The epistemic status of most theology

Just as various arguments about finer points in the Gospels are at best probabilistic arguments (did Jesus have siblings? what exactly did Jesus mean by such-and-such? and so on) that are debated because they are debatable, similarly much of theology is debated because it is debatable – it is quite often accurately classified as speculation (despite various proponents’ stern admonitions that they’ve figured it all out). The theology in question might be necessary, but if so it should be treated appropriately – as a best guess, something more like (better understood as) a heuristic than can propel useful practices or inquiry.

Why is it usually speculation? Because it is very difficult to test it. One of the things we’ve learnt in the last while is that people such as Plato and Aquinas over-estimated human reason. (Even Aristotle did this, despite his attempts to get better forms of reasoning.) Reason is better thought of as part of a larger whole. Another part of this whole is verification. For example, “How do I test this reasoning?” Indeed, this question is probably more important than the questions that prompt the reasoning in the first place.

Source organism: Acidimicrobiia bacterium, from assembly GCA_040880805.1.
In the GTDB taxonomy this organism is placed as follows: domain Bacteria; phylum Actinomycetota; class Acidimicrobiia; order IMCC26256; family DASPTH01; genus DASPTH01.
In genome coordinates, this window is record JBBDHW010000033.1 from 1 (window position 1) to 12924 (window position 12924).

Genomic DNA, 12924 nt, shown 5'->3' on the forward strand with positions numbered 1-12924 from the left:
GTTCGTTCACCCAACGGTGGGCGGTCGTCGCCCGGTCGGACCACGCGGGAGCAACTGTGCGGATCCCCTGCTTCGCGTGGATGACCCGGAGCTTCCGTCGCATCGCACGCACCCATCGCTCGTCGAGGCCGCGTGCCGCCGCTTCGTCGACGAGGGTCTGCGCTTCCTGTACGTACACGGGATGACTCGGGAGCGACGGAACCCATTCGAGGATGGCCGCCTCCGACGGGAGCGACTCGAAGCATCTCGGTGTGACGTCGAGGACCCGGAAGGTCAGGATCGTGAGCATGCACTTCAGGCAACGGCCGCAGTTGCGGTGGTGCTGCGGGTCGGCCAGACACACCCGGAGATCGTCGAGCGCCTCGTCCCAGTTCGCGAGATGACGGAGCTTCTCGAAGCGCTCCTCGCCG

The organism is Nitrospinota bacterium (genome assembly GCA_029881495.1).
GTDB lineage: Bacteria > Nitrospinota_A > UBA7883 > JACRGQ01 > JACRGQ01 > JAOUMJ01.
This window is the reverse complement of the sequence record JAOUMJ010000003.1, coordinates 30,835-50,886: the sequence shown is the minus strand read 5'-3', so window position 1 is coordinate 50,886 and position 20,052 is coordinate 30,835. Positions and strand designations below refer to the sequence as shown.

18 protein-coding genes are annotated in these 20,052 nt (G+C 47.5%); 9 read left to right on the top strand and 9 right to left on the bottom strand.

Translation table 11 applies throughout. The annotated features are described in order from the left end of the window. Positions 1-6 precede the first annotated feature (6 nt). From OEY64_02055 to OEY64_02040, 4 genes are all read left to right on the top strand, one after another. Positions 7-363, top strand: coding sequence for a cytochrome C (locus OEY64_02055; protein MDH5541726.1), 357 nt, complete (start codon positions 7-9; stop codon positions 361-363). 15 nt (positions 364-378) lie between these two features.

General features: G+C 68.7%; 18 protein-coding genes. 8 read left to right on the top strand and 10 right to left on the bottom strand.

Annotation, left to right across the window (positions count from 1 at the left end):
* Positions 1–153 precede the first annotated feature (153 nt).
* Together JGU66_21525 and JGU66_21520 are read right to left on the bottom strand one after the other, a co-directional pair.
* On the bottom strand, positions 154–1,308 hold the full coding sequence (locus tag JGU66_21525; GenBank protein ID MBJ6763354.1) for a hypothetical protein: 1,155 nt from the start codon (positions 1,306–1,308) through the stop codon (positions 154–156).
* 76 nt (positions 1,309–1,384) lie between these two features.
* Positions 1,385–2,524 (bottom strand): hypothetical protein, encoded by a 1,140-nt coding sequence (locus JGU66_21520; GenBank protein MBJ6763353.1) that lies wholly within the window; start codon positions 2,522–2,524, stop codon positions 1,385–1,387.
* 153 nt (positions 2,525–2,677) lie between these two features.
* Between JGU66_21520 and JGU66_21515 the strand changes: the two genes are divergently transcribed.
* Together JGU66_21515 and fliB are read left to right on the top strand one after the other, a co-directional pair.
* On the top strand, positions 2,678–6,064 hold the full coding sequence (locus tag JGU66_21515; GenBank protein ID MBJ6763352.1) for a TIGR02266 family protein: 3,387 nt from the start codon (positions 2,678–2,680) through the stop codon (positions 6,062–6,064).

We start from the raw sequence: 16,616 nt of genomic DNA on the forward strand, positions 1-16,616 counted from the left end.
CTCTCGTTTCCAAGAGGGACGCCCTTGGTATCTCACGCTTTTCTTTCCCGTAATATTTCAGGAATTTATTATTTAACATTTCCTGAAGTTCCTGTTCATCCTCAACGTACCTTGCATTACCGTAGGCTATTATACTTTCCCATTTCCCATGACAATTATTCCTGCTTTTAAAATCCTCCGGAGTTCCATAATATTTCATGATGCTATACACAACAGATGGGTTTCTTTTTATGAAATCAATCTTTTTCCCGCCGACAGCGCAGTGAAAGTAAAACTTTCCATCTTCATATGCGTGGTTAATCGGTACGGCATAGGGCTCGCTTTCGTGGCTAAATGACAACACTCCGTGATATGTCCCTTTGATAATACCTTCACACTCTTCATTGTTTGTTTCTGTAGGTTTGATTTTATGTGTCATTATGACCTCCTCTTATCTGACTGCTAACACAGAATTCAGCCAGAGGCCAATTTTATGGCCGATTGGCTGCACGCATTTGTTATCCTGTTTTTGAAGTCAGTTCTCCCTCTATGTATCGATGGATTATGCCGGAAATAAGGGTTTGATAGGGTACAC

So, it is easy to think too much about various theology for some people – especially theologians – as various theological theories are usually very difficult to test. Barring such tests, it is best to demote the theories to a secondary epistemological status (which is not to say they don’t have important implications in day-to-day practice).

If one is having excess difficulties squaring implications of certain theology, this is just to say that the theology is likely wrong. Yet, one has to have (in some sense) some theology, so adopt the one that seems most sensible – that is, because of their epistemic status, theologies are probably more usefully thought of as a part of directing and creating useful practices. Saying “We don’t know” is a good answer quite often when it comes to theology (followed by “but here’s a best provisional guess” or “but here are some options that seem to have virtues to them”).

(Of course, theologizing itself is a kind of practice, and can have a direct impact in an everyday sense. I think that, as long as one remembers these are best guesses, and so on, it can be quite useful.)

We are probably very far from an adequate understanding of the universe or the correlate of phenomena attributable to the Christian God. If various theologies are best guesses, then it probably makes sense to focus more instead on everyday practices. What works? How? How can we improve these practices? And so how can we create (improvisational, perhaps constantly changing) theologies that amplify or create these?

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